I should also be clear that while Alnisa is very focused on Madison, I am very interested in growing Open Everything globally.  That's why I'm trying to get events in Sweden, Twin Cities, Chicago and...eventually...Milwaukee.  Until I see some buy-in from some people in Milwaukee though, I think it is going to be too much effort.  Perhaps I'll re-evaluate after we do another Madison event.  Perhaps some MKE people will come and be energized.  That's my hope!

Dan Knauss

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Mar 3, 2009, 2:04:29 PM3/3/09
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I don't see a problem with "Open Everything" beyond it being a bit
vague--something you can fix by having a really clear tagline or
slogan and other good "what you're about" writing.

The "Camp" part makes immediate sense to everyone used to the camp
format and camp culture. But as you say this is a move in the "tech"
direction. I am interested in your potential to reach a wider than
tech audience. Doing a camp in Madison--state capital, university hub,
important but dying newspapers--where government, journalism,
education and "everything else" (reading from your Deki site) comes
last and is most vague alongside stuff about Ubuntu suggests you're
missing opportunities.

Some camp stuff--like running a live audience chat feed behind
speakers--just won't work with a bigger, non-techy audience.

There is a lot being done in Milwaukee city gov and NGOs, UWM with GIS
and public/social data. Some of this uses open source systems, or an
increasingly open approach to data sources. The Journal-Sentinel has a
specially tasked reporter who is a database specialist. Many people
working in the city gov are aware of changes afoot with transparency
and civic participation relative to online data dissemination and
interactive systems. Milwaukee is ahead of a lot of cities with what
they're doing and planning to do. A lot of people in local gov or in
marketing or PR (and increasingly web stuff) have journalistic
backgrounds. The traditional media at least should be interested in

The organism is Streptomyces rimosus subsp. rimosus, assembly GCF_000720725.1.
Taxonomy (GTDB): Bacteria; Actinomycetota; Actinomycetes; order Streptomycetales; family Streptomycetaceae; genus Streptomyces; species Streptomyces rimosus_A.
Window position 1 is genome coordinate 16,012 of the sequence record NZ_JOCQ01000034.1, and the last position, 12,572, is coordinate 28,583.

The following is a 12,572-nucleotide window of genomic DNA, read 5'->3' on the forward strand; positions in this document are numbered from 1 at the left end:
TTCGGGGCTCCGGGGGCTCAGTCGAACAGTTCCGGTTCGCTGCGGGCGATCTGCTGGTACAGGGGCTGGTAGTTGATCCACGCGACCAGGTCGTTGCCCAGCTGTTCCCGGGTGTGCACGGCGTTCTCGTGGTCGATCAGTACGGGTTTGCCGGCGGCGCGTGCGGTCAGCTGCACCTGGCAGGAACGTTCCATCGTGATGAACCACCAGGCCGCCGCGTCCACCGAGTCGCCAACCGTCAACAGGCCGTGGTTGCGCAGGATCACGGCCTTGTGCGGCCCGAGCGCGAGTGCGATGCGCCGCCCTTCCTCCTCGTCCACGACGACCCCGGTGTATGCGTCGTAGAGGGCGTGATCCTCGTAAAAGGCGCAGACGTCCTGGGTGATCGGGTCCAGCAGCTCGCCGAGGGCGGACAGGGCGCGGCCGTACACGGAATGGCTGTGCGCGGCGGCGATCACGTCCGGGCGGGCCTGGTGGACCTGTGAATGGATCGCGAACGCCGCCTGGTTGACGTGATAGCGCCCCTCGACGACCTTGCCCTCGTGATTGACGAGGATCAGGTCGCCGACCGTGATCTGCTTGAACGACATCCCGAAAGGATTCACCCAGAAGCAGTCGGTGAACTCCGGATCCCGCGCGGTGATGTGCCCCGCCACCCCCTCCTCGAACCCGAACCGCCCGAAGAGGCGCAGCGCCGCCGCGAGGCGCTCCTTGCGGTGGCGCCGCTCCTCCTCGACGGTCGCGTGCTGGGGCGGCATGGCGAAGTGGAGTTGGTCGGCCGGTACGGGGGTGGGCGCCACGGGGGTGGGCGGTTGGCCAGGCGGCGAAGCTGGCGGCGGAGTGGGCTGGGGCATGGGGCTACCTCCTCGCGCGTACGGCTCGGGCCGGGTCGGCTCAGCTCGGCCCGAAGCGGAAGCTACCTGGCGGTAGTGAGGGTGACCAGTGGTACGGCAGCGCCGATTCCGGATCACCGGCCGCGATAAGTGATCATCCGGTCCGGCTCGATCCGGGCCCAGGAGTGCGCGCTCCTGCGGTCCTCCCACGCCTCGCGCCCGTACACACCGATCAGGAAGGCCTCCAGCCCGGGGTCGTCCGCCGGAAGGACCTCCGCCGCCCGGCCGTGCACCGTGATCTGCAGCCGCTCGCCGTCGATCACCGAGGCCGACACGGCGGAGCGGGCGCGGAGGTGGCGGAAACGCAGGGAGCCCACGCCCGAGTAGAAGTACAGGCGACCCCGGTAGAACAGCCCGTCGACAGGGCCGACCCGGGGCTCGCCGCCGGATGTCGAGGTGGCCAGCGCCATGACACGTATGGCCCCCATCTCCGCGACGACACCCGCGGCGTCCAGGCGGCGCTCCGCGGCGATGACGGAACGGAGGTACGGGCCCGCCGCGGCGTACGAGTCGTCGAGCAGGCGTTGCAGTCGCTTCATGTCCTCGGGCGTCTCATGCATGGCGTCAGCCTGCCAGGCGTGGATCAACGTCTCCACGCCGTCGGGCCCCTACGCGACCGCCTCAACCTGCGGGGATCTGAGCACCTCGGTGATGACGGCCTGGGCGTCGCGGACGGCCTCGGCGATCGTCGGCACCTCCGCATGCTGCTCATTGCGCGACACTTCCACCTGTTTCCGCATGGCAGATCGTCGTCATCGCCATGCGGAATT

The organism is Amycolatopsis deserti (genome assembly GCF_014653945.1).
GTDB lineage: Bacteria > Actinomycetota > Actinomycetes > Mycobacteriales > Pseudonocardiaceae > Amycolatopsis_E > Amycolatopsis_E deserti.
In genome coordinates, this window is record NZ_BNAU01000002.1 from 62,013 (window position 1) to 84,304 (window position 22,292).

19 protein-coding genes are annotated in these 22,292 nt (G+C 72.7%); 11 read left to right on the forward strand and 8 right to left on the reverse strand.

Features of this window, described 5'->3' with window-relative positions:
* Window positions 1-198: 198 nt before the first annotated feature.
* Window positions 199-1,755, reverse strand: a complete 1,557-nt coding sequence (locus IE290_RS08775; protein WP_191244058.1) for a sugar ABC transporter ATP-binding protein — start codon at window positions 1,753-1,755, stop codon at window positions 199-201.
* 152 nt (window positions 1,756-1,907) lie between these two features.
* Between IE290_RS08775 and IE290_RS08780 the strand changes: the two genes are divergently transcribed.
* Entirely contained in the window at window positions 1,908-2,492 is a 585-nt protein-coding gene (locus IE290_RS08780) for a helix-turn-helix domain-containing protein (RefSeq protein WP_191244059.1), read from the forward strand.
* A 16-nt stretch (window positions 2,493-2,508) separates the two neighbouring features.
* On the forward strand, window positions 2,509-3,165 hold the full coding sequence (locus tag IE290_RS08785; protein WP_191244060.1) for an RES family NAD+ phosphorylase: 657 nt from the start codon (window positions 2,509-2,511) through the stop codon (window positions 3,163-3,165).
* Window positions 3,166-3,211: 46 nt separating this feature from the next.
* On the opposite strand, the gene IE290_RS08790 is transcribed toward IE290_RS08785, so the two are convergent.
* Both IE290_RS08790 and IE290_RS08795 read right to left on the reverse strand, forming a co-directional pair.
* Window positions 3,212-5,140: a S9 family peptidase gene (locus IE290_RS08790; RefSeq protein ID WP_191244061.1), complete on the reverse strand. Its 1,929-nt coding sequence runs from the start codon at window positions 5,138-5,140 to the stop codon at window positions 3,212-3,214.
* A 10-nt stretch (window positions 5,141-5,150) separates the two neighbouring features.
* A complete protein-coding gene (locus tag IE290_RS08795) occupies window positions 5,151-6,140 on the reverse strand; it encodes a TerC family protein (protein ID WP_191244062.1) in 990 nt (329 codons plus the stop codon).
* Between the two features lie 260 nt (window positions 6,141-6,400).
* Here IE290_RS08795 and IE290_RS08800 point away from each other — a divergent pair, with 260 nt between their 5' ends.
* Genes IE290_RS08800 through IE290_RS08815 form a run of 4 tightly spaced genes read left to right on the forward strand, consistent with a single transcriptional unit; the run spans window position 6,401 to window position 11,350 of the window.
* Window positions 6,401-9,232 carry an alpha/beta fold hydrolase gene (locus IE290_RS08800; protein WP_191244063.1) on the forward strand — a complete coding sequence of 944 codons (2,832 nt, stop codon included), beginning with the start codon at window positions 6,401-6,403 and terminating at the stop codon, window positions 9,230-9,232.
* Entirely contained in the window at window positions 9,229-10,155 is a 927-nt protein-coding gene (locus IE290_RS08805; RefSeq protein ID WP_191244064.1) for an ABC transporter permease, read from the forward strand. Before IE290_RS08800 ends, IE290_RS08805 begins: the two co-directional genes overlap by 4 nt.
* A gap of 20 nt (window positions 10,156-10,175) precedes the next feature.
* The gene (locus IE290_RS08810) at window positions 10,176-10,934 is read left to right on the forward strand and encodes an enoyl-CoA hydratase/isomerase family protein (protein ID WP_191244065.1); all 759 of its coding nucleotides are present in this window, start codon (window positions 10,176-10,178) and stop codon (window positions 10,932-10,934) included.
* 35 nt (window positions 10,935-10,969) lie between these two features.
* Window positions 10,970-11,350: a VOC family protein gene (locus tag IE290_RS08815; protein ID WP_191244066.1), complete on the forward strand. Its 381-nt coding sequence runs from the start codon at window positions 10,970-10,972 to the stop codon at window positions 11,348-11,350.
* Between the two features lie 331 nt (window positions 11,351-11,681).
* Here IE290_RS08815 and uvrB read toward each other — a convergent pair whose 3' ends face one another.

all things web and definitely in tools with no to low costs. You could
cast the net widely and find a wide variety of people interested in
"open stuff."


On Feb 10, 3:10 pm, "Douglas A. Whitfield" <douglas...@gmail.com>
wrote:

Douglas A. Whitfield

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Mar 3, 2009, 3:16:41 PM3/3/09
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On Tue, Mar 3, 2009 at 1:04 PM, Dan Knauss <d...@newlocalmedia.com> wrote:
Doing a camp in Madison--state capital, university hub,
important but dying newspapers--where government, journalism,
education and "everything else" (reading from your Deki site) comes
last and is most vague alongside stuff about Ubuntu suggests you're
missing opportunities.

How do you suggest we break it up?  We've already got the rooms booked.  We discussed this on the Madison list, and it's just impossible to cover "everything" in a day long event and we feel some guidance is necessary.  If it makes it better to put the "Everything Else" (or whatever we rename it) first, that's fine.  The event we had on December 6th purposefully had a very weak technology component.  I'd personally (as Co-President of MadLUG) like this to change.  We purposefully did not market to technical people last time because of the concern of this becoming another tech event.  This time, however, I feel we should reach out to that audience.  When we discussed the NGO section being also the society section, that brings in a *ton* of the everything else.  Society is pretty frickin' broad.

There are tons of educational and governmental issues in the "content" section.  Any sort of government data I think falls under "access" which could fall under content.  Perhaps we don't need an "Anything Goes" section and we can just cram whatever into the four main sections.  I find it hard to believe there's much that could fall outside of technology, content or society if you define those broadly.